The Story Behind a Nickname: Hugh William ‘Grecian’ Williams

Hugh William Williams watercolour of a Lakeland View Mackinnon Fine Furniture Collection

Hugh William Williams watercolour of Loch Tay with Kenmore Church Mackinnon Fine Furniture Collection

Hugh William Williams (1773-1829) was a Scottish painter known for his depictions of landscapes.  He began his artistic career training under David Allan and Alexander Nasmyth.  He later befriended J. M. W. Turner, who was an important influence as well as an admirer of Williams’ work

He received the nickname ‘Grecian Williams’ after his extensive travels in Italy and Greece between 1816 and 1818, which greatly influenced his painting style and approach.  Upon his return he published Travels in Italy, Greece, and the Ionian Islands, which provides a detailed itinerary of his journey.  Williams held an exhibition of watercolours based on his tour throughout Europe in 1822 which was widely praised.  The following year, Williams was elected a Fellow of the Royal Society of Edinburgh.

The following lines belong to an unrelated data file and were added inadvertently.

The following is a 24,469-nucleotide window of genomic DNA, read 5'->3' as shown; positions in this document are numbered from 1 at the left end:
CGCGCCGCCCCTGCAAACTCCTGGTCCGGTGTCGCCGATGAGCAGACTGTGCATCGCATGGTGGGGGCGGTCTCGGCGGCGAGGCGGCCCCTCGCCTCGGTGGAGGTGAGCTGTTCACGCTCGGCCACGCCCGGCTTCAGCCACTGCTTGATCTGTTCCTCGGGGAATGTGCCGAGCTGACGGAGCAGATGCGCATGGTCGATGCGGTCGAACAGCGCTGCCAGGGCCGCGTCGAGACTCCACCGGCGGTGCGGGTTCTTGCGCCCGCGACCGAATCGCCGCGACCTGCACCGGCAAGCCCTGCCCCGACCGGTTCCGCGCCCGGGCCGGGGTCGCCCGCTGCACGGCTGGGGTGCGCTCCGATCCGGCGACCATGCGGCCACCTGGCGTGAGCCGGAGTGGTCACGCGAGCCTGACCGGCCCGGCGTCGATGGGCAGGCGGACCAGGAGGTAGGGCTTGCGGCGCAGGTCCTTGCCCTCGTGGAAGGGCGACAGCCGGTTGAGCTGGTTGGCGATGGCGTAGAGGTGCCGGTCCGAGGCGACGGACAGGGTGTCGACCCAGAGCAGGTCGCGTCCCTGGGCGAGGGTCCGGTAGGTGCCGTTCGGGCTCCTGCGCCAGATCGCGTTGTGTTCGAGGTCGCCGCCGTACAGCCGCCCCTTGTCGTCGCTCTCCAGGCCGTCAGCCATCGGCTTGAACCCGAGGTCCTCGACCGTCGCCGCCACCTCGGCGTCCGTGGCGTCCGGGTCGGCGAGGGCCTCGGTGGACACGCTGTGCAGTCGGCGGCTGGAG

Hugh William Williams watercolour of a Lakeland View Mackinnon Fine Furniture Collection

Hugh William Williams watercolour of a Loch Kay with Kenmore Church Mackinnon Fine Furniture Collection

Today Williams’ work is represented in museums at the National Gallery of Scotland, the Rijksmuseum in Amsterdam, the British Museum, the Victoria & Albert Museum, and many other notable public collections.

We are delighted to have this watercolour by Williams in our collection.  It is signed ‘H.W.Williams’ in the lower right corner and attractively mounted and framed.  The watercolour depicts a bucolic landscape of Loch Kay with Kenmore Church and bridge.  An almost identical view painted by Williams was exhibited at the Royal Academy in London in 1800.

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